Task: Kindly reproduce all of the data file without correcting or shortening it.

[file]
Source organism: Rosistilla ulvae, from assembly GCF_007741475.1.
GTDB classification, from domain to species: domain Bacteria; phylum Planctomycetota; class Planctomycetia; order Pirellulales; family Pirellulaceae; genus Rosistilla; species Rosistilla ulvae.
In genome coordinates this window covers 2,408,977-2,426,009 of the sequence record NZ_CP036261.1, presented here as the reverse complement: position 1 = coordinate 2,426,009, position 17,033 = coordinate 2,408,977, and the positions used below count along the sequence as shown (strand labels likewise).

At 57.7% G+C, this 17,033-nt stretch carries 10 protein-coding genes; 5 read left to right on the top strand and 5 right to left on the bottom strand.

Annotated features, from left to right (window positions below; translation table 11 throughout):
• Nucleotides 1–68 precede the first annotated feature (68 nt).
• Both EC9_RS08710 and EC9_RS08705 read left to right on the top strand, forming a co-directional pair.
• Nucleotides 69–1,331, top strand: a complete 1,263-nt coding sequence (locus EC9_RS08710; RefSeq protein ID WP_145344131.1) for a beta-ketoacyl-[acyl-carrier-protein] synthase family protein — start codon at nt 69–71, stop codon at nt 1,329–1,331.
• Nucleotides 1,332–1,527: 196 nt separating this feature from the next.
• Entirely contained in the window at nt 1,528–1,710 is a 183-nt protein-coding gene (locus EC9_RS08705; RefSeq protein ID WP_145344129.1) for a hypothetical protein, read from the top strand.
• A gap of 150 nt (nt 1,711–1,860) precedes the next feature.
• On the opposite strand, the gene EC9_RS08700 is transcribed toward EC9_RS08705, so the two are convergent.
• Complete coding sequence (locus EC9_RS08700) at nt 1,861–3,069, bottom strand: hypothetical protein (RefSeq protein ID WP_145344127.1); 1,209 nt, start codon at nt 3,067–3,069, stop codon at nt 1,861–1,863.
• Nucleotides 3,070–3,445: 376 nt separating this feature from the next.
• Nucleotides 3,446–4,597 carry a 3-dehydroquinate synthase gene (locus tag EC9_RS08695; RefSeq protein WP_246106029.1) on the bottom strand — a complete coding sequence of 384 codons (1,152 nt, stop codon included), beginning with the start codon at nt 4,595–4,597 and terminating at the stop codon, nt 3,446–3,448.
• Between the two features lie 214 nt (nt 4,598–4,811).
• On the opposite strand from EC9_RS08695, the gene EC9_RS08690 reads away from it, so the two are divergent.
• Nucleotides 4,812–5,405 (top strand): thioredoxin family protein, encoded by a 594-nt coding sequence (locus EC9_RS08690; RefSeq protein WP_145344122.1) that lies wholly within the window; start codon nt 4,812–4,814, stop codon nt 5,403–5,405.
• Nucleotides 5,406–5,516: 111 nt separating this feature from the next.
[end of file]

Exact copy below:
Source organism: Rosistilla ulvae, from assembly GCF_007741475.1.
GTDB classification, from domain to species: domain Bacteria; phylum Planctomycetota; class Planctomycetia; order Pirellulales; family Pirellulaceae; genus Rosistilla; species Rosistilla ulvae.
In genome coordinates this window covers 2,408,977-2,426,009 of the sequence record NZ_CP036261.1, presented here as the reverse complement: position 1 = coordinate 2,426,009, position 17,033 = coordinate 2,408,977, and the positions used below count along the sequence as shown (strand labels likewise).

At 57.7% G+C, this 17,033-nt stretch carries 10 protein-coding genes; 5 read left to right on the top strand and 5 right to left on the bottom strand.

Annotated features, from left to right (window positions below; translation table 11 throughout):
• Nucleotides 1–68 precede the first annotated feature (68 nt).
• Both EC9_RS08710 and EC9_RS08705 read left to right on the top strand, forming a co-directional pair.
• Nucleotides 69–1,331, top strand: a complete 1,263-nt coding sequence (locus EC9_RS08710; RefSeq protein ID WP_145344131.1) for a beta-ketoacyl-[acyl-carrier-protein] synthase family protein — start codon at nt 69–71, stop codon at nt 1,329–1,331.
• Nucleotides 1,332–1,527: 196 nt separating this feature from the next.
• Entirely contained in the window at nt 1,528–1,710 is a 183-nt protein-coding gene (locus EC9_RS08705; RefSeq protein ID WP_145344129.1) for a hypothetical protein, read from the top strand.
• A gap of 150 nt (nt 1,711–1,860) precedes the next feature.
• On the opposite strand, the gene EC9_RS08700 is transcribed toward EC9_RS08705, so the two are convergent.
• Complete coding sequence (locus EC9_RS08700) at nt 1,861–3,069, bottom strand: hypothetical protein (RefSeq protein ID WP_145344127.1); 1,209 nt, start codon at nt 3,067–3,069, stop codon at nt 1,861–1,863.
• Nucleotides 3,070–3,445: 376 nt separating this feature from the next.
• Nucleotides 3,446–4,597 carry a 3-dehydroquinate synthase gene (locus tag EC9_RS08695; RefSeq protein WP_246106029.1) on the bottom strand — a complete coding sequence of 384 codons (1,152 nt, stop codon included), beginning with the start codon at nt 4,595–4,597 and terminating at the stop codon, nt 3,446–3,448.
• Between the two features lie 214 nt (nt 4,598–4,811).
• On the opposite strand from EC9_RS08695, the gene EC9_RS08690 reads away from it, so the two are divergent.
• Nucleotides 4,812–5,405 (top strand): thioredoxin family protein, encoded by a 594-nt coding sequence (locus EC9_RS08690; RefSeq protein WP_145344122.1) that lies wholly within the window; start codon nt 4,812–4,814, stop codon nt 5,403–5,405.
• Nucleotides 5,406–5,516: 111 nt separating this feature from the next.